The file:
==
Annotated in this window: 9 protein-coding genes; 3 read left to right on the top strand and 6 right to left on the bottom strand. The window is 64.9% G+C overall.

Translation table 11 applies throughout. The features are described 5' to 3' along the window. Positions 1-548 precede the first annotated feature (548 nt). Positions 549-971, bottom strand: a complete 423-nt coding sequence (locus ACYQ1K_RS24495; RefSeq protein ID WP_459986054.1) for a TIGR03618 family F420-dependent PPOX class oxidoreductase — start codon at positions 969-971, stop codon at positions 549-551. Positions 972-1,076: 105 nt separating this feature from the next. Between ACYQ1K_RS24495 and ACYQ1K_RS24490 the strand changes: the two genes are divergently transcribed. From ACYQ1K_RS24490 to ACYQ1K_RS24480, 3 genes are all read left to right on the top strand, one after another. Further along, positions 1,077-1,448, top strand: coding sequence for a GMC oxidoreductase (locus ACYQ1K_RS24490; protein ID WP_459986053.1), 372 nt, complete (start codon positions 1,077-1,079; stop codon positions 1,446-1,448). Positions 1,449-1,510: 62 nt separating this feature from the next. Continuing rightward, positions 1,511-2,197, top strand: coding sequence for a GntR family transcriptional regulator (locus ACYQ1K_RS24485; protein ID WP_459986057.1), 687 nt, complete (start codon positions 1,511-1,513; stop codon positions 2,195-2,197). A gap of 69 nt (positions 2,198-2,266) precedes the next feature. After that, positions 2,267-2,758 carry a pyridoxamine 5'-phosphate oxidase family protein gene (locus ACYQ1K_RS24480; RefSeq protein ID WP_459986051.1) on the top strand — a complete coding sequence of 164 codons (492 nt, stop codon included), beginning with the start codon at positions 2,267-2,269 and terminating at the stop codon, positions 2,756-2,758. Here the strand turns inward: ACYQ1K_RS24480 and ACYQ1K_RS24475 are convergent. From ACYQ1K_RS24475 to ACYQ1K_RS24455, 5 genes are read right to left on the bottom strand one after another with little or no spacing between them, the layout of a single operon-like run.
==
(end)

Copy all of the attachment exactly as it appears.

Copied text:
Annotated in this window: 9 protein-coding genes; 3 read left to right on the top strand and 6 right to left on the bottom strand. The window is 64.9% G+C overall.

Translation table 11 applies throughout. The features are described 5' to 3' along the window. Positions 1-548 precede the first annotated feature (548 nt). Positions 549-971, bottom strand: a complete 423-nt coding sequence (locus ACYQ1K_RS24495; RefSeq protein ID WP_459986054.1) for a TIGR03618 family F420-dependent PPOX class oxidoreductase — start codon at positions 969-971, stop codon at positions 549-551. Positions 972-1,076: 105 nt separating this feature from the next. Between ACYQ1K_RS24495 and ACYQ1K_RS24490 the strand changes: the two genes are divergently transcribed. From ACYQ1K_RS24490 to ACYQ1K_RS24480, 3 genes are all read left to right on the top strand, one after another. Further along, positions 1,077-1,448, top strand: coding sequence for a GMC oxidoreductase (locus ACYQ1K_RS24490; protein ID WP_459986053.1), 372 nt, complete (start codon positions 1,077-1,079; stop codon positions 1,446-1,448). Positions 1,449-1,510: 62 nt separating this feature from the next. Continuing rightward, positions 1,511-2,197, top strand: coding sequence for a GntR family transcriptional regulator (locus ACYQ1K_RS24485; protein ID WP_459986057.1), 687 nt, complete (start codon positions 1,511-1,513; stop codon positions 2,195-2,197). A gap of 69 nt (positions 2,198-2,266) precedes the next feature. After that, positions 2,267-2,758 carry a pyridoxamine 5'-phosphate oxidase family protein gene (locus ACYQ1K_RS24480; RefSeq protein ID WP_459986051.1) on the top strand — a complete coding sequence of 164 codons (492 nt, stop codon included), beginning with the start codon at positions 2,267-2,269 and terminating at the stop codon, positions 2,756-2,758. Here the strand turns inward: ACYQ1K_RS24480 and ACYQ1K_RS24475 are convergent. From ACYQ1K_RS24475 to ACYQ1K_RS24455, 5 genes are read right to left on the bottom strand one after another with little or no spacing between them, the layout of a single operon-like run.